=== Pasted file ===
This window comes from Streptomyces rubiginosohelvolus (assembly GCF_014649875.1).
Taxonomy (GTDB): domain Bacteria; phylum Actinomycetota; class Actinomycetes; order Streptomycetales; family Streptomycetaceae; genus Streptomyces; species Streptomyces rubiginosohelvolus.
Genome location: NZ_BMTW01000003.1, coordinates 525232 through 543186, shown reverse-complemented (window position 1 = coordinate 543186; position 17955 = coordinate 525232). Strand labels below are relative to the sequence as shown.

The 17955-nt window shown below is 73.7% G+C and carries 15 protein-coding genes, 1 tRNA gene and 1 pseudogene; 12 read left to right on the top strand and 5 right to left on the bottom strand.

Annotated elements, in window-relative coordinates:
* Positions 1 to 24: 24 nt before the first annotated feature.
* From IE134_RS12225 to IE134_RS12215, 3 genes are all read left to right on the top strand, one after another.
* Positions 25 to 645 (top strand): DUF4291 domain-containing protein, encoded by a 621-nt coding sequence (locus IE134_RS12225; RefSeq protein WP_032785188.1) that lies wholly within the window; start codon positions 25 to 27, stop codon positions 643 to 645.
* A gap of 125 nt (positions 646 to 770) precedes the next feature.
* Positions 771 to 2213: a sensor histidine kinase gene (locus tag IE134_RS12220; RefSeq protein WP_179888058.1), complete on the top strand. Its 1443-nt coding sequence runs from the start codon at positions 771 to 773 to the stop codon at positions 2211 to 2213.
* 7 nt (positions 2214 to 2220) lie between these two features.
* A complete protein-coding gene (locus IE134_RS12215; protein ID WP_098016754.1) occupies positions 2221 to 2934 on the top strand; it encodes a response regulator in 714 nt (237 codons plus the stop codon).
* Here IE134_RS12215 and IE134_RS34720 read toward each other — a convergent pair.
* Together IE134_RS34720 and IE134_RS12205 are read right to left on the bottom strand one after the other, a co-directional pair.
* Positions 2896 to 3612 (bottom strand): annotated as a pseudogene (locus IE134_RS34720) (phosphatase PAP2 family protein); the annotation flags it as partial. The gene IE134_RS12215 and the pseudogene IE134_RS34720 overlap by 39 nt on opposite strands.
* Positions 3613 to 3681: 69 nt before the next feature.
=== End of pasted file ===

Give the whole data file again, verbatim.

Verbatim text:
This window comes from Streptomyces rubiginosohelvolus (assembly GCF_014649875.1).
Taxonomy (GTDB): domain Bacteria; phylum Actinomycetota; class Actinomycetes; order Streptomycetales; family Streptomycetaceae; genus Streptomyces; species Streptomyces rubiginosohelvolus.
Genome location: NZ_BMTW01000003.1, coordinates 525232 through 543186, shown reverse-complemented (window position 1 = coordinate 543186; position 17955 = coordinate 525232). Strand labels below are relative to the sequence as shown.

The 17955-nt window shown below is 73.7% G+C and carries 15 protein-coding genes, 1 tRNA gene and 1 pseudogene; 12 read left to right on the top strand and 5 right to left on the bottom strand.

Annotated elements, in window-relative coordinates:
* Positions 1 to 24: 24 nt before the first annotated feature.
* From IE134_RS12225 to IE134_RS12215, 3 genes are all read left to right on the top strand, one after another.
* Positions 25 to 645 (top strand): DUF4291 domain-containing protein, encoded by a 621-nt coding sequence (locus IE134_RS12225; RefSeq protein WP_032785188.1) that lies wholly within the window; start codon positions 25 to 27, stop codon positions 643 to 645.
* A gap of 125 nt (positions 646 to 770) precedes the next feature.
* Positions 771 to 2213: a sensor histidine kinase gene (locus tag IE134_RS12220; RefSeq protein WP_179888058.1), complete on the top strand. Its 1443-nt coding sequence runs from the start codon at positions 771 to 773 to the stop codon at positions 2211 to 2213.
* 7 nt (positions 2214 to 2220) lie between these two features.
* A complete protein-coding gene (locus IE134_RS12215; protein ID WP_098016754.1) occupies positions 2221 to 2934 on the top strand; it encodes a response regulator in 714 nt (237 codons plus the stop codon).
* Here IE134_RS12215 and IE134_RS34720 read toward each other — a convergent pair.
* Together IE134_RS34720 and IE134_RS12205 are read right to left on the bottom strand one after the other, a co-directional pair.
* Positions 2896 to 3612 (bottom strand): annotated as a pseudogene (locus IE134_RS34720) (phosphatase PAP2 family protein); the annotation flags it as partial. The gene IE134_RS12215 and the pseudogene IE134_RS34720 overlap by 39 nt on opposite strands.
* Positions 3613 to 3681: 69 nt before the next feature.